News in Brief: A Washington Roundup
Bush Names Choice For Agency's Hill Voice
President Bush has tapped Karen Johnson as his choice to lead the
Department of Education's office that serves as a liaison to Capitol
President Bush has tapped Karen Johnson as his choice to lead the Department of Education's office that serves as a liaison to Capitol Hill.
Ms. Johnson is currently a vice president of social marketing and public affairs for the international public relations firm Porter Novelli, where she provides strategic public affairs and communications counsel. Mr. Bush has nominated her for the post of assistant secretary of education for legislation and congressional affairs. The office has been without a permanent leader since June 30, when Rebecca O. Campoverde left.
Before joining Porter Novelli, Ms. Johnson served as the assistant convention manager for public liaison at the Republican National Convention in 2000. She also was a fellow at the University of Pennsylvania's Annenberg School for Communication.
Ms. Johnson's nomination must be reviewed by the Senate Health, Education, Labor, and Pensions Committee and approved by the full Senate.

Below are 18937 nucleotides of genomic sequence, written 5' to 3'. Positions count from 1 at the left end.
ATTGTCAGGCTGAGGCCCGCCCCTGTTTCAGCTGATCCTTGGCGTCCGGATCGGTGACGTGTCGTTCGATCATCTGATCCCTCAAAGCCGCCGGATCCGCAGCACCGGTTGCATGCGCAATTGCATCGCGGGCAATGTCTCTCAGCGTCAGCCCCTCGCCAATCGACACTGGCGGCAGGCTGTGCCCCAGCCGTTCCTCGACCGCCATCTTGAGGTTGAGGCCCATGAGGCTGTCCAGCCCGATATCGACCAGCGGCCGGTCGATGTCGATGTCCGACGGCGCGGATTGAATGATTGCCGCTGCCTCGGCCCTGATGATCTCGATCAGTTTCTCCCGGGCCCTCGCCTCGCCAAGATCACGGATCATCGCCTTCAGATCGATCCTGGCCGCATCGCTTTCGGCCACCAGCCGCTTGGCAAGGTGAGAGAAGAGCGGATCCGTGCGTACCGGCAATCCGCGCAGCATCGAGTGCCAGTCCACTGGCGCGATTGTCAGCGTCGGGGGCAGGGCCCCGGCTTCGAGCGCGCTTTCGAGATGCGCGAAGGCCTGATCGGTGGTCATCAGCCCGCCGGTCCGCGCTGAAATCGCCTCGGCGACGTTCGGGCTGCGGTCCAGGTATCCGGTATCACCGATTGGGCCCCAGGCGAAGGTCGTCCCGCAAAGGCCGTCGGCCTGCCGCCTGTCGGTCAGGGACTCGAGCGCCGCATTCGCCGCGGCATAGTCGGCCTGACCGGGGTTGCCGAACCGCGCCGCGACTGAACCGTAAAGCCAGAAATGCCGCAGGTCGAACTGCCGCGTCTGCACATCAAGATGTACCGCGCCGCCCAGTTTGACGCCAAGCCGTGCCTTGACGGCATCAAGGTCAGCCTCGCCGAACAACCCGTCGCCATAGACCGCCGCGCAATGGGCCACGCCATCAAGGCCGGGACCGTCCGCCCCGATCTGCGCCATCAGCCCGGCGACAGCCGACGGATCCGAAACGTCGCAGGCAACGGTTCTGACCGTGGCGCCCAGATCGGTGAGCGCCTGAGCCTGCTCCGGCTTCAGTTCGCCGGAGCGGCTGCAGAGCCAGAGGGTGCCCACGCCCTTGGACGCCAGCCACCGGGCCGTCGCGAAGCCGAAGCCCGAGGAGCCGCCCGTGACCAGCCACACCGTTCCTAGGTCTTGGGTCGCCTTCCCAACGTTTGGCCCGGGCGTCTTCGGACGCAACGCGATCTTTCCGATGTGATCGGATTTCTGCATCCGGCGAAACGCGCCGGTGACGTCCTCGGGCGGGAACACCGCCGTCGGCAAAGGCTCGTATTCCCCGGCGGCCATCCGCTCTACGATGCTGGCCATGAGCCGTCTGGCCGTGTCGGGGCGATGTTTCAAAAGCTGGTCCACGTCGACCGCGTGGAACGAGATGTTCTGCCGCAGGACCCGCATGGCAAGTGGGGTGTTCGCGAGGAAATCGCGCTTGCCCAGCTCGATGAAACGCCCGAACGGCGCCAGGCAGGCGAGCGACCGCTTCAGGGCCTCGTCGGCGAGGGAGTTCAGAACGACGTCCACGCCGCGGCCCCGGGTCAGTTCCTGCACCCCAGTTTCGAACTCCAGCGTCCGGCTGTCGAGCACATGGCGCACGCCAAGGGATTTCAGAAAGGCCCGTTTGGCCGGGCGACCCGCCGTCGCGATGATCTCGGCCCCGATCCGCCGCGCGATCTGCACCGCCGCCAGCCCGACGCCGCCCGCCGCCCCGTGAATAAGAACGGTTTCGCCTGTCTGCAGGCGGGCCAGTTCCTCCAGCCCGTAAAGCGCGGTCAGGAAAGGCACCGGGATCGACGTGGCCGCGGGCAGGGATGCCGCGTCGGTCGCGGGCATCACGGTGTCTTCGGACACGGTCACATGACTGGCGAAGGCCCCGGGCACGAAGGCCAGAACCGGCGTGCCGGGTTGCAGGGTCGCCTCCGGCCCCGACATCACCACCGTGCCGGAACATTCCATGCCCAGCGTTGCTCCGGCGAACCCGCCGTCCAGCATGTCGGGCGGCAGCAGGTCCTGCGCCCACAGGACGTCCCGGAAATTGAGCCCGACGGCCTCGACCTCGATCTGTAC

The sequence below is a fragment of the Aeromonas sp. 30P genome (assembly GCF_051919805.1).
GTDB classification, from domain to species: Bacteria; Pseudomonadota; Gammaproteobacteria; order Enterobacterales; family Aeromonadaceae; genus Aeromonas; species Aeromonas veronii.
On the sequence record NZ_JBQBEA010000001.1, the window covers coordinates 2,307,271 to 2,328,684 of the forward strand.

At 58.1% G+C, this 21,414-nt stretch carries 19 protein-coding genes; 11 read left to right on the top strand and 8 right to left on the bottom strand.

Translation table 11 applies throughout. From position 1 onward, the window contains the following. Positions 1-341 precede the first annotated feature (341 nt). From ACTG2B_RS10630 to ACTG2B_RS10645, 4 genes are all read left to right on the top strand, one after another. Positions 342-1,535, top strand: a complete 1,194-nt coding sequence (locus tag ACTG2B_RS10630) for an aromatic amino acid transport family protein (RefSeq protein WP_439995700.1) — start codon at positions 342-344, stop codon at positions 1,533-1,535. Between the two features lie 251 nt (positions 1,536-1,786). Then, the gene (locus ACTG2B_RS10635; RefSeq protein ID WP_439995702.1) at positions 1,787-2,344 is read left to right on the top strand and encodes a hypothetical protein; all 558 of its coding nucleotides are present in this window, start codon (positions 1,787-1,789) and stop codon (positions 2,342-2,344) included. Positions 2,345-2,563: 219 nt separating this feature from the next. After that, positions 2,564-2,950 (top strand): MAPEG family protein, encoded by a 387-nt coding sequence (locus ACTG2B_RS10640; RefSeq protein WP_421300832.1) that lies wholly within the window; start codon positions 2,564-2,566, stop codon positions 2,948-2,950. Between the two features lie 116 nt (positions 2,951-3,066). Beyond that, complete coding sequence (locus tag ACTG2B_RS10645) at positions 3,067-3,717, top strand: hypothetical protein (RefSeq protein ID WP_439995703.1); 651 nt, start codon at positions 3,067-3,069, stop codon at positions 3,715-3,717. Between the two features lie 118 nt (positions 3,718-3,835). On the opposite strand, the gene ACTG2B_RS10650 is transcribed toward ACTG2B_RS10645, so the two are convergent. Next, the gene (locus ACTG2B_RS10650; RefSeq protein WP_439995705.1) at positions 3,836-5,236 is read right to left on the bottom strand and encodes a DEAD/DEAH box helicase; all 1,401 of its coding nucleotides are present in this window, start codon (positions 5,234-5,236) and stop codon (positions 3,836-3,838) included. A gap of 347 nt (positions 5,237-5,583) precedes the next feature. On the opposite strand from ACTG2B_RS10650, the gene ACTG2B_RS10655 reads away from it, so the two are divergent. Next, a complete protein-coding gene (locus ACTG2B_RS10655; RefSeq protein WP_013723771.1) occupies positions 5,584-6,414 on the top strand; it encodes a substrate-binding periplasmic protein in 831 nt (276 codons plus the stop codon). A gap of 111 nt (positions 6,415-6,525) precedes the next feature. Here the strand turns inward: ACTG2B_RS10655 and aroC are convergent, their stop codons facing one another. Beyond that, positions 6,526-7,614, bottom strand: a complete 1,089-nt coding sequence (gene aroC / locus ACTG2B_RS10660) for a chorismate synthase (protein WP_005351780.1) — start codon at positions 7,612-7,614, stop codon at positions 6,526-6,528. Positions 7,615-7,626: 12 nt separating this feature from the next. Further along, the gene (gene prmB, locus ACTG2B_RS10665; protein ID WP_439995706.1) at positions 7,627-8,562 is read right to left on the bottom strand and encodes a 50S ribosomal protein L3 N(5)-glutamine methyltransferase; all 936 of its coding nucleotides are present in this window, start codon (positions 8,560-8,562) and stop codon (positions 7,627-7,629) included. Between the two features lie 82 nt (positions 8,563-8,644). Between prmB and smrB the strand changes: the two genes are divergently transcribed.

—Michelle R. Davis
Acting Chief of NCES Announces Resignation
The head of the Department of Education's statistics agency will leave his post at the end of the year.
Gary W. Phillips, a civil service employee who has been the acting commissioner of the National Center for Education Statistics since June 1999, announced last week that he will resign and go to work for the American Institutes for Research, said Dan Langan, a spokesman for the department.
Known as AIR, the Washington-based nonprofit organization conducts research on education, health issues, and business productivity.
Mr. Phillips in the past supervised the office that runs the National Assessment of Educational Progress. He replaced Pascal D. Forgione Jr., who left the position after the Clinton administration decided not to renominate him to another term. ("Renomination Blocked, Forgione to Depart," May 26, 1999.) President Clinton's candidate to fill the position was never approved by the Senate, and President Bush to date has not made a nomination.
—David J. Hoff
Vol. 22, Issue 12, Page 24